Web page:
My daughter will be eight next month. It intrigues me to try to guess what she will be "when she grows up" and how different the world will look by then.
The growth of technology since she was born has been dramatic: all manner of new digital devices in our homes, changed ways of working and doing business and an astonishing array of ways to connect with our friends and family.
How are schools preparing our children for this rapidly changing world? They started out by trying to teach the skills children would need to cope with new technology, including spreadsheets, business processes and budgeting. These skills are incredibly useful, but the specifics will date quickly. To take just one example, the word processing software I'm using to write this article won’t be around when my daughter leaves school.
Should computer science be taught as a discipline?
Schools also teach disciplines, of course. A discipline (like physics) is built on principles, ideas, knowledge and laws. Disciplines are broadly applicable and they don’t date. So, every toddler knows that when they jump up, they fall back to the ground. They'll probably even be told this is due to gravity. Learning about gravity, and the laws of physics, will serve them well in future life, regardless of whether they become a physicist. In the same way, learning that we can interpret the past and understand the conditions and forces that have brought us into the present (the discipline we call history) is a vital part of education.
Computer science is – and should be taught as – a discipline. Just like physics or history, it entails a body of knowledge, methods, underlying principles and ideas that equip our children to make sense of the world around them.
Just as we teach physics because we live in a physical world, and history because we’re the result of the past, we should also teach computer science, because it’s the foundational discipline of our digital world.
Disciplines are what allow us to teach our children flexible and readily applicable skills. In recent years, ICT classes for too many children in our primary and secondary schools have focused on the technology, losing sight completely of the underlying discipline. Once the technology shifts (which it keeps on doing), this knowledge isn’t very useful at all.
How are schools helping to enthuse the digital generation?
The old ICT education actually left children powerless in the face of complex and opaque technology. It disenfranchised them because it failed to give them the thinking to make informed decisions about their digital society. It deprived our nations of a well-qualified and enthusiastic stream of students able to envisage and design new digital systems.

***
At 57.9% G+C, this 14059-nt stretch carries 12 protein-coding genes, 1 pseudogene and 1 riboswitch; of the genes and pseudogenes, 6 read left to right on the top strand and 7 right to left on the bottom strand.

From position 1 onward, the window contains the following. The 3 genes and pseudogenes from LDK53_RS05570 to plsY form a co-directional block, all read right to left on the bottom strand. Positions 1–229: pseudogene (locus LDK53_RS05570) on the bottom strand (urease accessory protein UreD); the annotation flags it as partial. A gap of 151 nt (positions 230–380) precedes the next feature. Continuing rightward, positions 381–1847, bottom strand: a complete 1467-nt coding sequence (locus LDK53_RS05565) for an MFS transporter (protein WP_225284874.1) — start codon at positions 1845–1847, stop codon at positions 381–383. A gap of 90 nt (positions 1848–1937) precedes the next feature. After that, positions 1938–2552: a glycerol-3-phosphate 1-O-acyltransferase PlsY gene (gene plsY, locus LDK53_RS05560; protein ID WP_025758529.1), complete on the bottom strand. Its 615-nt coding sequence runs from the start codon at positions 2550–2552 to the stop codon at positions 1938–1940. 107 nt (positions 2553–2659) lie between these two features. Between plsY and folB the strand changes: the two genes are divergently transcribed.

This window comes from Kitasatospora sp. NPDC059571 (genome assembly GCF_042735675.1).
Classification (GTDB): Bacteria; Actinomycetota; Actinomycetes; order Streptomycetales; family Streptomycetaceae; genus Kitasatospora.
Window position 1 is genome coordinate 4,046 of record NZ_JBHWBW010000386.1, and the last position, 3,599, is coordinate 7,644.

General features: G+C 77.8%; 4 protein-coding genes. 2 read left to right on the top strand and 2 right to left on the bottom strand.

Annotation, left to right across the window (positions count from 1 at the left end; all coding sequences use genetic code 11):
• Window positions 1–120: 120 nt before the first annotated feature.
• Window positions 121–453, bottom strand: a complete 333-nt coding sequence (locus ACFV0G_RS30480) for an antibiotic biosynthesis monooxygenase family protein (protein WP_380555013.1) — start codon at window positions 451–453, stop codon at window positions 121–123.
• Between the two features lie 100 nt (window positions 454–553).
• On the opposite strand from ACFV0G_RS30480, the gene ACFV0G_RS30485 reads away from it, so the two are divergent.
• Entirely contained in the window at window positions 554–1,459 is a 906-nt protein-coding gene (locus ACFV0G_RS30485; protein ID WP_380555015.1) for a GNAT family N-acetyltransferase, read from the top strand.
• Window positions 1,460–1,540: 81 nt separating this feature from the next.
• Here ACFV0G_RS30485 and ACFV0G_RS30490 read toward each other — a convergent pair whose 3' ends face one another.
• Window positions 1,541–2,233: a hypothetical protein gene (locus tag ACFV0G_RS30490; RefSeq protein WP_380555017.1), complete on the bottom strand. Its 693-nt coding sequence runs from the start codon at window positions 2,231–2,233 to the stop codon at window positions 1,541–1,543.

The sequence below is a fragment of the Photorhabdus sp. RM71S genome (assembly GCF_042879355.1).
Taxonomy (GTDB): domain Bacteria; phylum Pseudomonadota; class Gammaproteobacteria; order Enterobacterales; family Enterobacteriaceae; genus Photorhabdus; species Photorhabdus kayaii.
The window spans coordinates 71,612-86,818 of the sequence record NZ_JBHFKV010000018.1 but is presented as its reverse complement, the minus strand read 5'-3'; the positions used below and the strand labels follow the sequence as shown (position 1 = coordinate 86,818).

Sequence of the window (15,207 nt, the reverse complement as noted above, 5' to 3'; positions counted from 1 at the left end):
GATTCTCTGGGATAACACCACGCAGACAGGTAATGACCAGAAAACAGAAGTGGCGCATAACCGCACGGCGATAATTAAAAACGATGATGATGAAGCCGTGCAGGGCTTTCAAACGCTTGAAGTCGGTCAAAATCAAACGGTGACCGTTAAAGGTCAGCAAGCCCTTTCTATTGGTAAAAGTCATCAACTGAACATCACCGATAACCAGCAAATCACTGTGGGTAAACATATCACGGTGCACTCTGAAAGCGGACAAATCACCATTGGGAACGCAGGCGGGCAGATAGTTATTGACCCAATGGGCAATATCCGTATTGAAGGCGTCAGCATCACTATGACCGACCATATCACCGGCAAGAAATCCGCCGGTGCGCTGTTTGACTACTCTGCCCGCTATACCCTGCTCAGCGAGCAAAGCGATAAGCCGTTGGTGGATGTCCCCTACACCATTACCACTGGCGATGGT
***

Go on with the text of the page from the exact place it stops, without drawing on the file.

For many of our children – and possibly for us too (!) – the devices we use every day seem to work as magic: powerful yet under someone else's control. But it's not actually magic... it's only computer science.
The new curriculum, now called computing and introduced in our primary and secondary schools in September 2014, includes three important strands: digital literacy, information technology and computer science.
The aim is to equip children to use computational thinking and creativity to understand and change the world.
This is a great ambition, and one in which England is leading the way. No other country is currently saying that every child should be able to“understand and apply the fundamental principles and concepts of computer science”, from primary school onwards. It’s a big idea but one I believe is incredibly important for all of our children, including my eight year old daughter, who will be better equipped to understand their brave new world, whatever it might hold for them.
Simon helped form the Computing At School (CAS) working group and has overseen its development from a group of 20 to an organisation of over 17,000 members.
As National Coordinator, he helps steer the direction and ethos of CAS and manages its day-to-day activities, as well as overseeing both the CAS Community and the Network of Excellence for the Teaching of Computer Science.